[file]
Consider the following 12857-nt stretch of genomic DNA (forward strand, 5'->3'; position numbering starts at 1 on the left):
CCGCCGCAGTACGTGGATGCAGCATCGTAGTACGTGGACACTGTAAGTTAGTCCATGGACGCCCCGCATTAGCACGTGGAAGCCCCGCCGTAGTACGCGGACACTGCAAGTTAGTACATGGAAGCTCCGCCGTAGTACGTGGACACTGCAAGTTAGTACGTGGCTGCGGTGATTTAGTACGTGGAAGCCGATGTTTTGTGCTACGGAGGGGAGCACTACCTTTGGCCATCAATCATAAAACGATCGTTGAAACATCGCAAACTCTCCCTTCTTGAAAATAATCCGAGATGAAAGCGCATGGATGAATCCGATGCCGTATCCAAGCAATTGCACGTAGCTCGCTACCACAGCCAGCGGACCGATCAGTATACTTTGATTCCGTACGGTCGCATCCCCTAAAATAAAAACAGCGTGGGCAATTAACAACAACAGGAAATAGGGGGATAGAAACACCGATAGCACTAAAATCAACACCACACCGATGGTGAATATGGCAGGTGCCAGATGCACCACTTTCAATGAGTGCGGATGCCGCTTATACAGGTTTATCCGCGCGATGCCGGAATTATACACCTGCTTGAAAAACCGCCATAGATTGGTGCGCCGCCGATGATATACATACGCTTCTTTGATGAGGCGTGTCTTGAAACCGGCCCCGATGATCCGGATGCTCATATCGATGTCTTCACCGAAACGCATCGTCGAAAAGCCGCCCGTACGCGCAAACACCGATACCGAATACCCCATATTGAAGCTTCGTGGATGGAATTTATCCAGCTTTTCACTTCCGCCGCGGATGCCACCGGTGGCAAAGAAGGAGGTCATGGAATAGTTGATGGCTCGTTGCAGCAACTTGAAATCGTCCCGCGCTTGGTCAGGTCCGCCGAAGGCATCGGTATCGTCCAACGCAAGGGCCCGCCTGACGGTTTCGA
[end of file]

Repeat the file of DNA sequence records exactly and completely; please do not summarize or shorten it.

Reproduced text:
Consider the following 12857-nt stretch of genomic DNA (forward strand, 5'->3'; position numbering starts at 1 on the left):
CCGCCGCAGTACGTGGATGCAGCATCGTAGTACGTGGACACTGTAAGTTAGTCCATGGACGCCCCGCATTAGCACGTGGAAGCCCCGCCGTAGTACGCGGACACTGCAAGTTAGTACATGGAAGCTCCGCCGTAGTACGTGGACACTGCAAGTTAGTACGTGGCTGCGGTGATTTAGTACGTGGAAGCCGATGTTTTGTGCTACGGAGGGGAGCACTACCTTTGGCCATCAATCATAAAACGATCGTTGAAACATCGCAAACTCTCCCTTCTTGAAAATAATCCGAGATGAAAGCGCATGGATGAATCCGATGCCGTATCCAAGCAATTGCACGTAGCTCGCTACCACAGCCAGCGGACCGATCAGTATACTTTGATTCCGTACGGTCGCATCCCCTAAAATAAAAACAGCGTGGGCAATTAACAACAACAGGAAATAGGGGGATAGAAACACCGATAGCACTAAAATCAACACCACACCGATGGTGAATATGGCAGGTGCCAGATGCACCACTTTCAATGAGTGCGGATGCCGCTTATACAGGTTTATCCGCGCGATGCCGGAATTATACACCTGCTTGAAAAACCGCCATAGATTGGTGCGCCGCCGATGATATACATACGCTTCTTTGATGAGGCGTGTCTTGAAACCGGCCCCGATGATCCGGATGCTCATATCGATGTCTTCACCGAAACGCATCGTCGAAAAGCCGCCCGTACGCGCAAACACCGATACCGAATACCCCATATTGAAGCTTCGTGGATGGAATTTATCCAGCTTTTCACTTCCGCCGCGGATGCCACCGGTGGCAAAGAAGGAGGTCATGGAATAGTTGATGGCTCGTTGCAGCAACTTGAAATCGTCCCGCGCTTGGTCAGGTCCGCCGAAGGCATCGGTATCGTCCAACGCAAGGGCCCGCCTGACGGTTTCGA